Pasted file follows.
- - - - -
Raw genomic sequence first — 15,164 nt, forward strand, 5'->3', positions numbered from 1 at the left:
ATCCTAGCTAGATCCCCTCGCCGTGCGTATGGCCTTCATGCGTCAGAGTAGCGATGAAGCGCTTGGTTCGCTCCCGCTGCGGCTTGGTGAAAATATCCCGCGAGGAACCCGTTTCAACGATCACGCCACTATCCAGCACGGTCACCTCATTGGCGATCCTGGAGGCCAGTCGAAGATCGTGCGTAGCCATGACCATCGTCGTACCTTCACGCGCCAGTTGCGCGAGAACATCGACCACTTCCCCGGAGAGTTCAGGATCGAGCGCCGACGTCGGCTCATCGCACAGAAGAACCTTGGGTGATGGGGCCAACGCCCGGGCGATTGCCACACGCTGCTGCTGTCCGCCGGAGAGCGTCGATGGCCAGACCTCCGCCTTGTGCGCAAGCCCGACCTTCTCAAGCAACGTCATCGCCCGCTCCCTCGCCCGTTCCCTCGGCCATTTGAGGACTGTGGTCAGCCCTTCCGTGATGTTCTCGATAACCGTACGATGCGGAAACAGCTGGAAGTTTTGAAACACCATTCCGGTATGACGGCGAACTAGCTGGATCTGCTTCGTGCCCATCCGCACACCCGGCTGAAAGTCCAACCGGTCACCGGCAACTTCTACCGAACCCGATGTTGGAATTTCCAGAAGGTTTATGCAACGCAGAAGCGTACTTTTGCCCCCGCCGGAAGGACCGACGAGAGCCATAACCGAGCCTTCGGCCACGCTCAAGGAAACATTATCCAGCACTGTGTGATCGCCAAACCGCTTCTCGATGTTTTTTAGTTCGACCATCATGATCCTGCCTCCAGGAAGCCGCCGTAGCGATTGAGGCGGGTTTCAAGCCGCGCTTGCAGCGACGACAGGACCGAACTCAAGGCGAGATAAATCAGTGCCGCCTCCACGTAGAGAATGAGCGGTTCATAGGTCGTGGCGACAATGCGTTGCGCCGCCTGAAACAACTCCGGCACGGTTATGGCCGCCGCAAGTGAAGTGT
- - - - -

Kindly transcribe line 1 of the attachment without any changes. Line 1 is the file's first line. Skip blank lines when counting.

Raw genomic sequence first — 15,164 nt, forward strand, 5'->3', positions numbered from 1 at the left: